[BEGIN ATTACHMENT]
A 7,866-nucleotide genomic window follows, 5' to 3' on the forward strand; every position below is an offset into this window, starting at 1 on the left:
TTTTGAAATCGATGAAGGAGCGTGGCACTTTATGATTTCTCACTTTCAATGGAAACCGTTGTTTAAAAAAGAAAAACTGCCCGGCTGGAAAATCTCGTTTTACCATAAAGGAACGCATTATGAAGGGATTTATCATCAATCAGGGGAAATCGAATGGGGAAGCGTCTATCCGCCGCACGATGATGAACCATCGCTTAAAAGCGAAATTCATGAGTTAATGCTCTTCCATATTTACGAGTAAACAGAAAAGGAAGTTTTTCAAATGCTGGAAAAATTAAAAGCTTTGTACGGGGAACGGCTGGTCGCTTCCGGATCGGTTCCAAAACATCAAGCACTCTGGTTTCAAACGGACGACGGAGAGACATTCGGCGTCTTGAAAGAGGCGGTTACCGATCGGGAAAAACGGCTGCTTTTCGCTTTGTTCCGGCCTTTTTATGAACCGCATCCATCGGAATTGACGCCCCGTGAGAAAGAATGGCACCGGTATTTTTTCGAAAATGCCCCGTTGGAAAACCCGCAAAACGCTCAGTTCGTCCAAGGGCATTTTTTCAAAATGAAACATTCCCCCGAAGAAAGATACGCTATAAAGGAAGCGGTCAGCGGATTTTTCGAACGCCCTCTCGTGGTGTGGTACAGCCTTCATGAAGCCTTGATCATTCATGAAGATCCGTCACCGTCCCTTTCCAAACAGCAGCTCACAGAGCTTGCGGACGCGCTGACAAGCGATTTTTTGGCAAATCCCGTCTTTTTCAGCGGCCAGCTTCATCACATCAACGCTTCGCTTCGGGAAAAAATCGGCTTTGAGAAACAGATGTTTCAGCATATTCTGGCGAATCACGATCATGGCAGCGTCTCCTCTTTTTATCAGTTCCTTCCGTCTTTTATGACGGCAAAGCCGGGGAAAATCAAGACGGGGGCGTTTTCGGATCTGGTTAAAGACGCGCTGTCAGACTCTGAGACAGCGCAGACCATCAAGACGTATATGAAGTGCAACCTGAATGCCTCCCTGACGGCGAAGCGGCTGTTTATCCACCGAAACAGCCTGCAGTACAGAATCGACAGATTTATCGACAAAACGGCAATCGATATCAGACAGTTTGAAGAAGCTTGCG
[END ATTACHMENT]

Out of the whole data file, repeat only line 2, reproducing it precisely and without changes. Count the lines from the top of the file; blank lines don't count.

TTTTGAAATCGATGAAGGAGCGTGGCACTTTATGATTTCTCACTTTCAATGGAAACCGTTGTTTAAAAAAGAAAAACTGCCCGGCTGGAAAATCTCGTTTTACCATAAAGGAACGCATTATGAAGGGATTTATCATCAATCAGGGGAAATCGAATGGGGAAGCGTCTATCCGCCGCACGATGATGAACCATCGCTTAAAAGCGAAATTCATGAGTTAATGCTCTTCCATATTTACGAGTAAACAGAAAAGGAAGTTTTTCAAATGCTGGAAAAATTAAAAGCTTTGTACGGGGAACGGCTGGTCGCTTCCGGATCGGTTCCAAAACATCAAGCACTCTGGTTTCAAACGGACGACGGAGAGACATTCGGCGTCTTGAAAGAGGCGGTTACCGATCGGGAAAAACGGCTGCTTTTCGCTTTGTTCCGGCCTTTTTATGAACCGCATCCATCGGAATTGACGCCCCGTGAGAAAGAATGGCACCGGTATTTTTTCGAAAATGCCCCGTTGGAAAACCCGCAAAACGCTCAGTTCGTCCAAGGGCATTTTTTCAAAATGAAACATTCCCCCGAAGAAAGATACGCTATAAAGGAAGCGGTCAGCGGATTTTTCGAACGCCCTCTCGTGGTGTGGTACAGCCTTCATGAAGCCTTGATCATTCATGAAGATCCGTCACCGTCCCTTTCCAAACAGCAGCTCACAGAGCTTGCGGACGCGCTGACAAGCGATTTTTTGGCAAATCCCGTCTTTTTCAGCGGCCAGCTTCATCACATCAACGCTTCGCTTCGGGAAAAAATCGGCTTTGAGAAACAGATGTTTCAGCATATTCTGGCGAATCACGATCATGGCAGCGTCTCCTCTTTTTATCAGTTCCTTCCGTCTTTTATGACGGCAAAGCCGGGGAAAATCAAGACGGGGGCGTTTTCGGATCTGGTTAAAGACGCGCTGTCAGACTCTGAGACAGCGCAGACCATCAAGACGTATATGAAGTGCAACCTGAATGCCTCCCTGACGGCGAAGCGGCTGTTTATCCACCGAAACAGCCTGCAGTACAGAATCGACAGATTTATCGACAAAACGGCAATCGATATCAGACAGTTTGAAGAAGCTTGCG